In the example above, XMPP servers of domains "capulet.lit" and "montague.lit" do not have associated certificate authorities, so Root CA 1 and Intermediate CA 2.1 sign certificates of "juliet@capulet.lit" and "romeo@montague.lit" directly. An XMPP server of domain "shakespeare.lit" has an associated CA (whose certificate is signed by Root CA N) and thus is able to sign certificates for users of "shakespeare.lit" (and only for them). As long as all root CAs are trusted by all parties, "juliet@capulet.lit", "romeo@montague.lit" and "bard@shakespeare.lit" may mutually authenticate each other using their certificates (for sharing resources, exchanging messages, etc).

2. Glossary

CA
Certificate authority - an entity that issues X.509 certificates.
CSR
Certificate signing request - a message sent from an applicant to a certificate authority in order to apply for an X.509 certificate.
Leaf certificate
A certificate assigned to an XMPP account.
Domain-associated certificate
An intermediate certificate assigned for a particular XMPP domain. Such certificates can be used to sign leaf certificates associated with the same XMPP domain only.
Intermediate certificate
A non-root certificate used for signing any other certificates.
Root certificate
A self-signed certificate used for signing any other certificates.

3. Requirements

3.1 General Requirements

  1. The leaf certificate MUST be compliant with c2s SASL EXTERNAL authentication (RFC 6120 [2], Best Practices for Use of SASL EXTERNAL (XEP-0178) [3]).
  2. The leaf certificate MUST be compliant with RELOAD authentication (RFC 6940 [6]).

3.2 Certificate Requirements

The following rules apply to any certificate:

  1. The certificate MUST conform to RFC 5280 [7].
  2. The subject field MUST NOT be null.
  3. The certificate MUST contain a keyUsage extension with the digitalSignature bit set.
  4. The certificate SHOULD use Elliptic Curve Cryptography. FIXME: correctly define this statement.

The following rules apply to leaf certificates:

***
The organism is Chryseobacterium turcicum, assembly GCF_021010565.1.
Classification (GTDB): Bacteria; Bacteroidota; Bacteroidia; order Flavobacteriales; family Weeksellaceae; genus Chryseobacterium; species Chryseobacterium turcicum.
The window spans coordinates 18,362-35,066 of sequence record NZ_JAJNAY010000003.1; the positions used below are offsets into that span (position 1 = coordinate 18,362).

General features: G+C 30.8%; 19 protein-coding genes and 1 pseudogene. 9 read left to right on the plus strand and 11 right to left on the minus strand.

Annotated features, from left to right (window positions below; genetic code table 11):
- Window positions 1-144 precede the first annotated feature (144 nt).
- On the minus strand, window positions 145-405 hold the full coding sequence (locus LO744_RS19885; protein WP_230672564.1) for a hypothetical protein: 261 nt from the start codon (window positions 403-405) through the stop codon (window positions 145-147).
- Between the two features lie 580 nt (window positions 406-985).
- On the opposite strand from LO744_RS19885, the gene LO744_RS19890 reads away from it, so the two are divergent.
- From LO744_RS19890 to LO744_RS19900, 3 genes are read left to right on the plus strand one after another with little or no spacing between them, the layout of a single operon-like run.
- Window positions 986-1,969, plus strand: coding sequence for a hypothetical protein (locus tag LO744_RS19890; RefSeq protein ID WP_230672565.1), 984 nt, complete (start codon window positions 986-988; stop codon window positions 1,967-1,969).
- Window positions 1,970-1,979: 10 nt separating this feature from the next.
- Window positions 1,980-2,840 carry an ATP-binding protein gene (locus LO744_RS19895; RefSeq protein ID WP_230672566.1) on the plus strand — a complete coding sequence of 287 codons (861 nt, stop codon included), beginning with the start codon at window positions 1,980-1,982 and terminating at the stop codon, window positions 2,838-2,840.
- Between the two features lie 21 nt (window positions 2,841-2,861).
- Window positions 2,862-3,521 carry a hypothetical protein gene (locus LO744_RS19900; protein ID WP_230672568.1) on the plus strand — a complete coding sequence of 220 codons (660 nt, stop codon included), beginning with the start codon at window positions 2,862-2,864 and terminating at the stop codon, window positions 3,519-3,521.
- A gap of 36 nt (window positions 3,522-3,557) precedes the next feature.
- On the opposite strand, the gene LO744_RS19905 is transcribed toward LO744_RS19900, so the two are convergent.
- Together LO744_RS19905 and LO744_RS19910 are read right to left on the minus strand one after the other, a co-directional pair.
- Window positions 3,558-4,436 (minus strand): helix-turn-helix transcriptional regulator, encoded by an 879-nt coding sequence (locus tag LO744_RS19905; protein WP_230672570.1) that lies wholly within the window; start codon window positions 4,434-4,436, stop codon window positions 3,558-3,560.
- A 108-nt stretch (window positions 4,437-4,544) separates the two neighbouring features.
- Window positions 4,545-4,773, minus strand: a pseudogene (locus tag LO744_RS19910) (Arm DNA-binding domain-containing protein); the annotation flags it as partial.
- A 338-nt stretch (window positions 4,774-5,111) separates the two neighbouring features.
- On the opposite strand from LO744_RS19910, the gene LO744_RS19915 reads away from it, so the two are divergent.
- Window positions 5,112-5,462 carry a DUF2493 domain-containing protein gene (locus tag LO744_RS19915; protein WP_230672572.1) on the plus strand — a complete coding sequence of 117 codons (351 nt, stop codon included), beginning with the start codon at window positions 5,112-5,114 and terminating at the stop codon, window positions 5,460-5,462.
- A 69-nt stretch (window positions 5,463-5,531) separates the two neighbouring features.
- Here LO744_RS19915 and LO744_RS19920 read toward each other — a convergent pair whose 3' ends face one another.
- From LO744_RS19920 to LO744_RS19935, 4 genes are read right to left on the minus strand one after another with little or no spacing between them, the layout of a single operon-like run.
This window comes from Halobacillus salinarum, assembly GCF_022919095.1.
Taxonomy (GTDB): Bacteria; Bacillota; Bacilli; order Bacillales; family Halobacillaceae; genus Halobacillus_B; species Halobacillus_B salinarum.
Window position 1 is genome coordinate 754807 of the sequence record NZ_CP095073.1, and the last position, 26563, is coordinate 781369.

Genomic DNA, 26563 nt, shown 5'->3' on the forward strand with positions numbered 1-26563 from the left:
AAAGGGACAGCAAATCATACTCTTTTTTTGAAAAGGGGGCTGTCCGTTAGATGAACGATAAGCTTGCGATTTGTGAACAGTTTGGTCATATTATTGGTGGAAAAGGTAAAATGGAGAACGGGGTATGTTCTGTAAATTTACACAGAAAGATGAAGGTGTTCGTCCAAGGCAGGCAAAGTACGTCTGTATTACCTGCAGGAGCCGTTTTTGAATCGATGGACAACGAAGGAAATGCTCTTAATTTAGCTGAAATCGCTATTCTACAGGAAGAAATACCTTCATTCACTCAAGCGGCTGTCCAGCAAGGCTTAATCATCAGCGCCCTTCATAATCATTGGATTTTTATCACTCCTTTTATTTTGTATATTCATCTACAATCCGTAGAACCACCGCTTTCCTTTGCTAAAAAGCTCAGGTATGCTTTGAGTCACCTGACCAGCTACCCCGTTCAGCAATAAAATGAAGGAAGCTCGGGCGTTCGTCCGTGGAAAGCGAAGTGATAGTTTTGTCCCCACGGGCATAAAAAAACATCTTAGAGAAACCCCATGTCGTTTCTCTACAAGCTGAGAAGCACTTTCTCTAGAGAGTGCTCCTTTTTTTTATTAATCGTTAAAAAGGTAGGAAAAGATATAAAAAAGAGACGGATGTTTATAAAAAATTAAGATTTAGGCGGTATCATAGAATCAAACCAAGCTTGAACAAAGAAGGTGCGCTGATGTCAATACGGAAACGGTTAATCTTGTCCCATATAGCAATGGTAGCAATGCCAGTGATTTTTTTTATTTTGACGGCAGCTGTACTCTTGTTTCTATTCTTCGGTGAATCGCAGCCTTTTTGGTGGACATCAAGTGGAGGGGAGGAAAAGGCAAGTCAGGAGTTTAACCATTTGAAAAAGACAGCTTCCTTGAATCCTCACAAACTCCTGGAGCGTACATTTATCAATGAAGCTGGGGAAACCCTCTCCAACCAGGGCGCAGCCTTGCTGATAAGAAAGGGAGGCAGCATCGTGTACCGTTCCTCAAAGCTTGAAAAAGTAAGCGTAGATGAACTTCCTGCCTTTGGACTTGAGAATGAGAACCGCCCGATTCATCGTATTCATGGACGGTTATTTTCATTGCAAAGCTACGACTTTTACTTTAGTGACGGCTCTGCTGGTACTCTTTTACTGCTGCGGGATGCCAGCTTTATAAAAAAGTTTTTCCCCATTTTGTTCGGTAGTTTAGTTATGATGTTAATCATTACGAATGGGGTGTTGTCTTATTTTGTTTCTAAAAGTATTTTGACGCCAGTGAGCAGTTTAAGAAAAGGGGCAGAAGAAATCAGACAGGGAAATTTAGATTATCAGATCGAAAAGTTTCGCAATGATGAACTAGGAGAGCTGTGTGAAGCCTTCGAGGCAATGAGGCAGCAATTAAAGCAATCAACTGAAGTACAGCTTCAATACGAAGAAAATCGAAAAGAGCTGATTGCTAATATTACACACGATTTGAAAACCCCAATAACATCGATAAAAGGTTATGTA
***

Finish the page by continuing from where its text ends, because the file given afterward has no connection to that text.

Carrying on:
1. The certificate MUST NOT contain a basicConstraints extension with the cA boolean set to TRUE.
  2. The certificate MUST include a CRL Distribution Points extension that specifies an URI of a Certificate Revocation List.
  3. The certificate MUST possess a single XMPP address represented as an XmppAddr as specified under Section 13.7.1.4 of RFC 6120 [2].
  4. The SubjectAltName field in the certificate MUST contain a single RELOAD URI as specified under Section 14.15 of RFC 6940 [6] encoded as uniformResourceIdentifier type. The "destination" part of the URI MUST be a RELOAD Node-ID. The Node-ID MAY be hexadecimal-encoded. The "overlay" part of the URI MUST be "xmpp.org". The "specifier" part of the URI MUST be empty.
  5. If the XMPP address doesn't contain non-ASCII characters, it MUST be encoded in the SubjectAltName field as rfc822Name type.

Note that the rules for leaf certificates comply with the rules defined for client certificates under Sections 13.7.1.1 and 13.7.1.4 of RFC 6120 [2]. Thus they can be used for c2s SASL EXTERNAL authentication.

The requirement to possess a RELOAD URI and an rfc822Name address makes it possible to use the certificate for RELOAD authentication. Even if XOR extension (XEP-0415) is unused, the RELOAD URI uniquely identifies a user device: a user MAY have several certificates assigned to their XMPP address but with different RELOAD URIs.

The following rules apply to domain-associated certificates:

  1. The certificate MUST contain a keyUsage extension with the keyCertSign bit set.
  2. The certificate MUST contain a basicConstraints extension with the cA boolean set to TRUE and pathLenConstraint set to 0 (zero).
  3. The certificate MUST include a CRL Distribution Points extension that specifies an URI of a Certificate Revocation List.
  4. The certificate MUST possess the associated domain name encoded as DNS-ID identifier type. The domain name MUST NOT contain the wildcard character '*'.

The following rules apply to intermediate certificates, excluding domain-associated certificates:

  1. The certificate MUST contain a keyUsage extension with the keyCertSign bit set.
  2. The certificate MUST contain a basicConstraints extension with the cA boolean set to TRUE.